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Media families; 18. The Freuds

Sigmund Freud (father of pychoanalysis) had grandchildren Lucien (painter) - who begat Bella (fashion designer) and Esther (novelist) - and Clement (gastronome and columnist), who begat Emma (TV and radio chatterer) and Matthew (PR whizz)
The dynasty commences with Sigmund, inventor of psychoanalysis and possibly one of the first true media celebrities of the 20th century. Along with fellow early stars Marx and Lenin, Freud has managed to graft his surname into public consciousness even for those who have never read his books or have no idea what his theories are on about.

However from the 1960s onwards his grandsons Sigmund and Lucien ensured the Freud name-tag was never out of both serious and popular circles. Lucien's hyper-realistic pictures of tortured souls sitting nakedly alongside various accoutrements including dogs and rags has earned him Tate retrospectives, oodles of cash and, since Francis Bacon died, the accolade of Most Important British Artist. A recent show at Abbott Hall in Kendal saw the entire British art and media world decamp from Soho to the Lake District in order to catch it, although these days most of his work is seen (and sold) in New York.

Brother Clement's career, which has variously encompassed the Liberal Party, dog food adverts, British Rail sandwiches, columns in most newspapers and Just A Minute, has been a fascinating hopscotch throughout most media outlets. The brothers do not much delight in each other's successes, however. Clement and Lucien are alleged not to have spoken to each other for more 30 years. But since they continue to personify the sublime and the trivial of British culture so perfectly, who's complaining? Apparently when the doleful Clement (plus equally doleful bloodhound) used to come on the box advertising canine snacks Lucien was wont to yell "Minced Morsels!", and turn it off instantaneously.

Their several famous offspring have continued the dialectic between popular and high culture. First to get going was daughter of Clement, Emma, 34. Chatshow doyenne, and former GLR DJ, Emma began her broadcasting career in the dubious position of lying in bed interviewing B-list celebrities for a satellite programme called Pillow Talk. And this was years before the idea became a glimmer in the schedule of something called The Big Breakfast.

After stints on Channel Four's media magazine The Media Show and BBC's investigative programme Making Advances, La Freud had a nasty brush with Radio One, which resulted in an unceremonious dumping from her pounds 100,000- a-year presenting role on the lunchtime slot. However she is now happily ensconced in media-friendly West London with scriptwriter Richard (Four Weddings and Funeral) Curtis, baby Scarlett and a second baby on the way.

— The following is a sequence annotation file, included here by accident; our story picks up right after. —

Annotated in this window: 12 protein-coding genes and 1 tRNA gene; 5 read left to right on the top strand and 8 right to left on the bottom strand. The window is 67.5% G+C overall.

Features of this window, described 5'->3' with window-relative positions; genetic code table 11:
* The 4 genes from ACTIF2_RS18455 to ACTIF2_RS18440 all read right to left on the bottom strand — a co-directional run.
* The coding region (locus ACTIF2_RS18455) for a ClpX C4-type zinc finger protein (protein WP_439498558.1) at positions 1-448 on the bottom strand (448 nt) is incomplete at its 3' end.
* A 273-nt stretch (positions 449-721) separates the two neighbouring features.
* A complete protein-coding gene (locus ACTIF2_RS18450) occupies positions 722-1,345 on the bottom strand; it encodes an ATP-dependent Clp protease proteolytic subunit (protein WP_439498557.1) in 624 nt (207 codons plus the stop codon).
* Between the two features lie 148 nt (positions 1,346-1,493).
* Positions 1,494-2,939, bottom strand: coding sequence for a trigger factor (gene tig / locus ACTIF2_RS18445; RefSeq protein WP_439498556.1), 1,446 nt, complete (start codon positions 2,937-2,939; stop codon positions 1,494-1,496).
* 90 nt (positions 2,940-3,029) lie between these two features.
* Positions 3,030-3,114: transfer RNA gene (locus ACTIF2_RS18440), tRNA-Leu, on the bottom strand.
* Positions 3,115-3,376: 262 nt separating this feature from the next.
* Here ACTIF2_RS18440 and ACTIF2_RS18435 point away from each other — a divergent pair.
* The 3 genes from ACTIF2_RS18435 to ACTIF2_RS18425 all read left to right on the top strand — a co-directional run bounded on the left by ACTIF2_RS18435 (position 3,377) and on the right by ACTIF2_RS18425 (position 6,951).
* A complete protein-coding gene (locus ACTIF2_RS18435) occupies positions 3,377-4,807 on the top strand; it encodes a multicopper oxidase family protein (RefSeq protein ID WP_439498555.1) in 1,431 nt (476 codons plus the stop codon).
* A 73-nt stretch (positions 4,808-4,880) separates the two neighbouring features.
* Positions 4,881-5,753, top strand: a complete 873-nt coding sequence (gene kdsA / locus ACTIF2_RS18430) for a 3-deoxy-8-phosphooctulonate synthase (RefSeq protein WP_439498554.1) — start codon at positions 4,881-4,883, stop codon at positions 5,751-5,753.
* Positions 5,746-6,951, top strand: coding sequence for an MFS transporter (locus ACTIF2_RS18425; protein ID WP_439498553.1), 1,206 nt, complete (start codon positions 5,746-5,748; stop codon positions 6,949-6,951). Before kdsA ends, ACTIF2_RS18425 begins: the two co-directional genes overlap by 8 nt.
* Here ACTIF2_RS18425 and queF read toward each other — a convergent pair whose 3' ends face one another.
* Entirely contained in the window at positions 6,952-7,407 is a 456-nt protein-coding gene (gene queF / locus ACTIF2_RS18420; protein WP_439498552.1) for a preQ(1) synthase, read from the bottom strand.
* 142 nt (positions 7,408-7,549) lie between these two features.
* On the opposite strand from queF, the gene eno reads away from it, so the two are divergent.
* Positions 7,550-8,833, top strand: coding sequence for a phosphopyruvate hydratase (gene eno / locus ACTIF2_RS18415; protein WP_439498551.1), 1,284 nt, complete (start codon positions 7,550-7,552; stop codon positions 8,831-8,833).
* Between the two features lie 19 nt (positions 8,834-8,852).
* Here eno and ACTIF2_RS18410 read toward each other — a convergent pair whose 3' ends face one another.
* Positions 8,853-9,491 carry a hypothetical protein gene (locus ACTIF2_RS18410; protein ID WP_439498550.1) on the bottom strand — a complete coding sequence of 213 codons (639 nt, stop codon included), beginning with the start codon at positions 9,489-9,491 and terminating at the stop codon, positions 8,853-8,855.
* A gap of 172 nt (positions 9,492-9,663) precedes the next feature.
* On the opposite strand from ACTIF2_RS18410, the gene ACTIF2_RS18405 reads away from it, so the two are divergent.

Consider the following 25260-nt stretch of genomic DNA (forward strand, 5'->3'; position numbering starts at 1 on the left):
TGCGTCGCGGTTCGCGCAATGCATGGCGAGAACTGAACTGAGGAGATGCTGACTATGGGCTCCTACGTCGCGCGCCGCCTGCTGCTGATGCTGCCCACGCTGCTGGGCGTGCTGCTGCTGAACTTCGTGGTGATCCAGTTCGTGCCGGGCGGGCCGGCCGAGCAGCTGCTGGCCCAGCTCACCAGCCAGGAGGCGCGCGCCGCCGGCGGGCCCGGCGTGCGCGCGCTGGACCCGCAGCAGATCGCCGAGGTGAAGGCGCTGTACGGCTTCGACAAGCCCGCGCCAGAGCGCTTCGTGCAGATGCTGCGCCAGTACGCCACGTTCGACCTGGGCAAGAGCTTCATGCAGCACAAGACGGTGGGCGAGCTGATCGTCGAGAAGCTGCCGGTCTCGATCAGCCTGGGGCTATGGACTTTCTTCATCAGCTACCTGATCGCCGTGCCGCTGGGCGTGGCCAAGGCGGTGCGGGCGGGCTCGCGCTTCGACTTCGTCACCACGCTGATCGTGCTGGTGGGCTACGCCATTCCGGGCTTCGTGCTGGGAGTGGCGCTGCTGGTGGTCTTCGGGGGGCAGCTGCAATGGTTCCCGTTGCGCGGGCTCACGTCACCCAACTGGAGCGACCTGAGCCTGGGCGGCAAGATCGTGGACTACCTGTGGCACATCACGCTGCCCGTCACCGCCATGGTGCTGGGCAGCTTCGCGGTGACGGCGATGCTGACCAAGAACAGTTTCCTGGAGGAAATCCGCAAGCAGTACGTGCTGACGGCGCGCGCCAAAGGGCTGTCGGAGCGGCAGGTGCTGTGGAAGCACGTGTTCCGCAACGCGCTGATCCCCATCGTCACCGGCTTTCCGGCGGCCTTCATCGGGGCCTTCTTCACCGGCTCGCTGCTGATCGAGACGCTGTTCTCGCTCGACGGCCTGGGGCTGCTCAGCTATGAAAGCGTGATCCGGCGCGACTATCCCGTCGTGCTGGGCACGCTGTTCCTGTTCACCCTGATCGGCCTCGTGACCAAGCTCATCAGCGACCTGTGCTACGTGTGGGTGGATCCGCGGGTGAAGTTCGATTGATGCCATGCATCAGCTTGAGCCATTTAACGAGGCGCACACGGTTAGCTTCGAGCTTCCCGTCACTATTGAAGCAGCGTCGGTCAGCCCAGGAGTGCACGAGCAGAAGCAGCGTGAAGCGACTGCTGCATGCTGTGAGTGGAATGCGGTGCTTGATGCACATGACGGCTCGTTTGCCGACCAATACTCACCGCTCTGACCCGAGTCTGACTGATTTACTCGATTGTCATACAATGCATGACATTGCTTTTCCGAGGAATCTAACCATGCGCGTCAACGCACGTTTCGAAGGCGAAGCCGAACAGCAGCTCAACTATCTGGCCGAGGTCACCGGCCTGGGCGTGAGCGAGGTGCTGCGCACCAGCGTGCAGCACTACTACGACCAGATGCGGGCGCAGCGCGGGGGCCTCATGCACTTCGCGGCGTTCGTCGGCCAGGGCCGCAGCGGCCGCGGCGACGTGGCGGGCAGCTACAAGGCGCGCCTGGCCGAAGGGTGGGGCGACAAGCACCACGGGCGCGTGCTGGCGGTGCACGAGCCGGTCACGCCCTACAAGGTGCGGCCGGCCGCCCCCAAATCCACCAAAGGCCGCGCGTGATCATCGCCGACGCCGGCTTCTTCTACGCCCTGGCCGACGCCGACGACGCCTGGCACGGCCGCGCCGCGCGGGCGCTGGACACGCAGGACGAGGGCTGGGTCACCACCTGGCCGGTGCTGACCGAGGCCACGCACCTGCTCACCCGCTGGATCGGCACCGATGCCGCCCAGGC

Brother Matthew, 33, although less instantly recognisable, is probably more influential. Chairman of Freud Communications (that old surname trick again), one of Britain's biggest PR companies, Matthew "looks after" the likes of Chris Evans, Paula Yates, the Planet Hollywood fast food chain and movies such as Four Weddings and a Funeral (spot the family connection). In a notoriously slippery business, Freudian PR slips are rare; at this year's Cannes Film Festival his minions orchestrated interviews with Polygram Films, Sylvester Stallone and Demi Moore and anyone else you care to mention with extreme media-effectiveness. Freud-promoted parties have journalists scrabbling for tickets; Freud-promoted products get everywhere. When Planet Hollywood launched in London the Aspel TV show gave it 45 minutes of airtime (resulting in complaints to the ITC).

Matthew is nothing if not a true Freud; perhaps using some of his great- grandfather's skills he is interested not just in promoting, but in analysing the phenomenon of modern fame and its attendant dangers. "What's the function of celebrity? The function of fame has been about heroes; about something to believe in ... but the media doesn't allow anyone to play the role hero any more." However, apart from putting his surname on the company logo Mr Freud himself is rather self-effacing; in a letter to The Times he claimed his personal tally of column inches over the last 10 years was less than 100 (whereas that of his clients, he said, was more than 1,000 per day).

Meanwhile the Freud cousins, true to the rarefied lead taken by their father Lucien, have flourished away from the world of tabloid newspapers, pop, movies, and fast food and immersed themselves in high culture. Literally, in the case of Lucien's daughter Bella. Trained under Vivienne Westwood, her booming haute couture business now has the likes of Naomi Campbell begging to model for her. Bella's sister, Esther, has just published her third novel, Gaglow, to rave reviews, while half-sisters Rose and Susie Boyt (offspring of Lucien and Suzy Boyt) are also successful novelists.

Perhaps the combined Freud offspring are only acting out a Freudian dichotomy; on one hand, while Clement's lot and its clients ensure they are never out of the limelight, Lucien's brood, although still well-known, have pursued self-satisfaction down the rather more introspective street of artistic excellence. And in terms of legacies, the work left by Sigmund himself is still hotly contested. The latest row over the validity of his theories broke only last week with the publication of The Memory Wars, a book debunking Freudian psychoanalysis.

For anyone who dreads the continuation of Freud fascination into the next century, it's bad news. Esther recently revealed she has about six more half-sisters, while a newspaper once claimed the bohemian Lucien has no less than 40 children. And if they are all as good at marketing the Freud logo as those in current circulation are, we could be in for a long-running sagan

Rosie Millard

The writer is the BBC's arts correspondent